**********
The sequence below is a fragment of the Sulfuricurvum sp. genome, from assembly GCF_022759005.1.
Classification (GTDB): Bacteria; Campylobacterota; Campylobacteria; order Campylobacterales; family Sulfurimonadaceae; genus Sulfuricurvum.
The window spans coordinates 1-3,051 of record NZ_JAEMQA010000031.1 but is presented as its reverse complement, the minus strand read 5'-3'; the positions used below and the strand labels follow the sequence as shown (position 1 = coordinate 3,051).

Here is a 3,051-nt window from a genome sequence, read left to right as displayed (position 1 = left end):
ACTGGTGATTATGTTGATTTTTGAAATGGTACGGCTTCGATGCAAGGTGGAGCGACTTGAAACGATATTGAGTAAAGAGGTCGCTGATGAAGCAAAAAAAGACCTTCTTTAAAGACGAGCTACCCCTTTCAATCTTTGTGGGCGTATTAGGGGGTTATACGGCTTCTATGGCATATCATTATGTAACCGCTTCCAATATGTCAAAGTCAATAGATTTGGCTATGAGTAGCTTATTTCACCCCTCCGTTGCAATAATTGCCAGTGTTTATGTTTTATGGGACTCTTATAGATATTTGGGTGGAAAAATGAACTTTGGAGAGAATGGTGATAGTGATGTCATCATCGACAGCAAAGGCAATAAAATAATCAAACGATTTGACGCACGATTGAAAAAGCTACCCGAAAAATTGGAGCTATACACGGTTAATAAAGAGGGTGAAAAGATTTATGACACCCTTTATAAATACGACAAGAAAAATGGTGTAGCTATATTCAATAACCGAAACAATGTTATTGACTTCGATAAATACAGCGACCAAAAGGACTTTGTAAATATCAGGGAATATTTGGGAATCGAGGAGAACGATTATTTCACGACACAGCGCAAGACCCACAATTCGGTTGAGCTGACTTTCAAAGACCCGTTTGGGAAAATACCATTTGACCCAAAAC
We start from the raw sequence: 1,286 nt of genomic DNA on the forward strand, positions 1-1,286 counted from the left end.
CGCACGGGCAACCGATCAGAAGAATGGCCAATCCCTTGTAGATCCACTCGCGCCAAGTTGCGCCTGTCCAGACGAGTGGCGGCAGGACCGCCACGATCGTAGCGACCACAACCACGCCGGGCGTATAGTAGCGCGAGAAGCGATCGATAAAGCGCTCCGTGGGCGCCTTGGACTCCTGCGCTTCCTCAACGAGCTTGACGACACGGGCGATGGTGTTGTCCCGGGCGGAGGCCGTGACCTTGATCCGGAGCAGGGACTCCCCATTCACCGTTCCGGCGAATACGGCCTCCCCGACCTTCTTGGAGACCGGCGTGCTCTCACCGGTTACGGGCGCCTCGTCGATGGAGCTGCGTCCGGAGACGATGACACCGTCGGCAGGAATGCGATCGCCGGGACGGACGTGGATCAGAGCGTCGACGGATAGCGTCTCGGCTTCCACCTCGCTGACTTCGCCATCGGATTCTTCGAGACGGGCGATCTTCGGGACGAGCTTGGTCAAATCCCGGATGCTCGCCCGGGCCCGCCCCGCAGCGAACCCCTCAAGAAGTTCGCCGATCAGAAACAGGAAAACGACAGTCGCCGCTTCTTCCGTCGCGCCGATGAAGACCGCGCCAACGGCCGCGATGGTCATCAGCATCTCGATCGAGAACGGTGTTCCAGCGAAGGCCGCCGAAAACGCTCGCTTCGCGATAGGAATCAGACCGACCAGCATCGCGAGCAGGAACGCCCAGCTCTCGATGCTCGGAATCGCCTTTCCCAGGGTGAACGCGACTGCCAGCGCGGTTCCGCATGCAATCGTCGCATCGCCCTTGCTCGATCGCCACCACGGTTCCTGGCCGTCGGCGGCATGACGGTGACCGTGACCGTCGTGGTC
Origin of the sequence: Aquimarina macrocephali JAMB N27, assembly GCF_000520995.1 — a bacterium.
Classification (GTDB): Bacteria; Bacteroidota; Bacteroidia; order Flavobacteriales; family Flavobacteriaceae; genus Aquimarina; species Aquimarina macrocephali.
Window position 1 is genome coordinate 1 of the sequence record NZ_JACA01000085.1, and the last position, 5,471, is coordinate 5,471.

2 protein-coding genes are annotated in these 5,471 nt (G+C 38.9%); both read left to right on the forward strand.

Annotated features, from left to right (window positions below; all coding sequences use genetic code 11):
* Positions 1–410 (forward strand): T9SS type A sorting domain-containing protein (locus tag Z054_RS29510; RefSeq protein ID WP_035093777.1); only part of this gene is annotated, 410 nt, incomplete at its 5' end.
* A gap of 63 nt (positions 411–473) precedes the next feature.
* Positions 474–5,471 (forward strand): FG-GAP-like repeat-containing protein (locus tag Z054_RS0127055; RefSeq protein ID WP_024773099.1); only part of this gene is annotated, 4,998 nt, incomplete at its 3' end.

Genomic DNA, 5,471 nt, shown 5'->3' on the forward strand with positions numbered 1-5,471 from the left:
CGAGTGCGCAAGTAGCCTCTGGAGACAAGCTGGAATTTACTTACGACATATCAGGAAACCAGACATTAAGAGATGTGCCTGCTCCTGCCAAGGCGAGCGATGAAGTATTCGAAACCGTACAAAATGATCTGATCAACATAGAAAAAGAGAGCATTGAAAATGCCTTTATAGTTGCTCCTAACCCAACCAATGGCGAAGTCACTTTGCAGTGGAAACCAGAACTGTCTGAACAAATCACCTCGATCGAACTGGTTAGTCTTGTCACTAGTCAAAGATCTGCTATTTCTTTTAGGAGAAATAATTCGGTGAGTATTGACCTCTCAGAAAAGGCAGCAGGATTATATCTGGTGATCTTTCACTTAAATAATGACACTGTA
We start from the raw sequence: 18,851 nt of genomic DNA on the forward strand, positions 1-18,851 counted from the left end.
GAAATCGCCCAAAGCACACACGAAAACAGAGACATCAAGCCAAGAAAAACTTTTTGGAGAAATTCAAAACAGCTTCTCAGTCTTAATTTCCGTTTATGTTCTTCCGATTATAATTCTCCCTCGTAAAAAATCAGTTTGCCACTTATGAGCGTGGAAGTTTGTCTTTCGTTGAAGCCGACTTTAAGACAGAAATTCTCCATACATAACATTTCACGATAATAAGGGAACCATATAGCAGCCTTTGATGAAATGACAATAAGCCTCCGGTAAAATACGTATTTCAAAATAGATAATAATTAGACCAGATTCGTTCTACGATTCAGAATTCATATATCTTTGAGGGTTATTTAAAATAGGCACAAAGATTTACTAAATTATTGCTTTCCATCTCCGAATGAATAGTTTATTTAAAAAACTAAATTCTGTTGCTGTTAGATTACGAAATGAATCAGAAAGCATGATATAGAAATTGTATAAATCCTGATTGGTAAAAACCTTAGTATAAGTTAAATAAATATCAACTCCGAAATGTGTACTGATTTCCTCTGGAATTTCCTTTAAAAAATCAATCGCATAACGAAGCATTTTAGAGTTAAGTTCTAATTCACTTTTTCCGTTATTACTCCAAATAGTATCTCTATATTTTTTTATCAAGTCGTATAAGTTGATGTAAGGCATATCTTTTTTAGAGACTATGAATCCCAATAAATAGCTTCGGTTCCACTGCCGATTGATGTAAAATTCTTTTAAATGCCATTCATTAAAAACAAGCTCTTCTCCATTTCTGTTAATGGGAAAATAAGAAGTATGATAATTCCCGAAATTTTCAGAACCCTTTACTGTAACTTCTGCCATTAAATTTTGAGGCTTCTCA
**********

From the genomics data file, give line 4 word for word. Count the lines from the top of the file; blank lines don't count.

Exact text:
Here is a 3,051-nt window from a genome sequence, read left to right as displayed (position 1 = left end):